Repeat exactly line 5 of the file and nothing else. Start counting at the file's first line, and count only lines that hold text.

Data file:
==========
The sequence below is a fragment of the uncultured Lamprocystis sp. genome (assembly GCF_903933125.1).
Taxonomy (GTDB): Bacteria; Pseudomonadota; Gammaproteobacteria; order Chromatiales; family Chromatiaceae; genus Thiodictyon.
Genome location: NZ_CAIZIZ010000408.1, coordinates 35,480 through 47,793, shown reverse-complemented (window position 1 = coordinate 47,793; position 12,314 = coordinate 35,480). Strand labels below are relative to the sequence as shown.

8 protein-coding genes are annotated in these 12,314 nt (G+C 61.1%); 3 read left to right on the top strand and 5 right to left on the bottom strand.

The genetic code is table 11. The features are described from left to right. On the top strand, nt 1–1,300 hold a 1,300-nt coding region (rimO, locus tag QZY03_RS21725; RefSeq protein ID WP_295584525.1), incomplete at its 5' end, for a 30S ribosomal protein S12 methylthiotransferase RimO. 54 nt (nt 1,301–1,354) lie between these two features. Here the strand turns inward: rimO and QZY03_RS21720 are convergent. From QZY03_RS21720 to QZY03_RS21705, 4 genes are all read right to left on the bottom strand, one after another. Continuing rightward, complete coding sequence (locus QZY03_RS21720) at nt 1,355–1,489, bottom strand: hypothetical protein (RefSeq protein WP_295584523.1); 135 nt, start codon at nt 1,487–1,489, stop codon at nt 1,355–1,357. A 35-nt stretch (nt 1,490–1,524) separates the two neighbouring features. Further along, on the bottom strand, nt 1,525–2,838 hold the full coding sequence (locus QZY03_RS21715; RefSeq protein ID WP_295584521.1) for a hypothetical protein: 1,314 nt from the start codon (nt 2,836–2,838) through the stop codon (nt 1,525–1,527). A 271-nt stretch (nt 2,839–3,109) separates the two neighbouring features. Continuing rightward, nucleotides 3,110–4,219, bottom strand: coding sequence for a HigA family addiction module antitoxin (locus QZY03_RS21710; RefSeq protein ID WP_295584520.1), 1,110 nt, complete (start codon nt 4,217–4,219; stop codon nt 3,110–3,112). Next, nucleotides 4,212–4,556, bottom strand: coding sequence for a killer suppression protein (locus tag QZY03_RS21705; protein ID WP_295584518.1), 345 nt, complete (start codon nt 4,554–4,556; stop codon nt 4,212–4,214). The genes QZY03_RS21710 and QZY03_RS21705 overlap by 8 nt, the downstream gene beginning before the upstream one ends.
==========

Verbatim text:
The genetic code is table 11. The features are described from left to right. On the top strand, nt 1–1,300 hold a 1,300-nt coding region (rimO, locus tag QZY03_RS21725; RefSeq protein ID WP_295584525.1), incomplete at its 5' end, for a 30S ribosomal protein S12 methylthiotransferase RimO. 54 nt (nt 1,301–1,354) lie between these two features. Here the strand turns inward: rimO and QZY03_RS21720 are convergent. From QZY03_RS21720 to QZY03_RS21705, 4 genes are all read right to left on the bottom strand, one after another. Continuing rightward, complete coding sequence (locus QZY03_RS21720) at nt 1,355–1,489, bottom strand: hypothetical protein (RefSeq protein WP_295584523.1); 135 nt, start codon at nt 1,487–1,489, stop codon at nt 1,355–1,357. A 35-nt stretch (nt 1,490–1,524) separates the two neighbouring features. Further along, on the bottom strand, nt 1,525–2,838 hold the full coding sequence (locus QZY03_RS21715; RefSeq protein ID WP_295584521.1) for a hypothetical protein: 1,314 nt from the start codon (nt 2,836–2,838) through the stop codon (nt 1,525–1,527). A 271-nt stretch (nt 2,839–3,109) separates the two neighbouring features. Continuing rightward, nucleotides 3,110–4,219, bottom strand: coding sequence for a HigA family addiction module antitoxin (locus QZY03_RS21710; RefSeq protein ID WP_295584520.1), 1,110 nt, complete (start codon nt 4,217–4,219; stop codon nt 3,110–3,112). Next, nucleotides 4,212–4,556, bottom strand: coding sequence for a killer suppression protein (locus tag QZY03_RS21705; protein ID WP_295584518.1), 345 nt, complete (start codon nt 4,554–4,556; stop codon nt 4,212–4,214). The genes QZY03_RS21710 and QZY03_RS21705 overlap by 8 nt, the downstream gene beginning before the upstream one ends.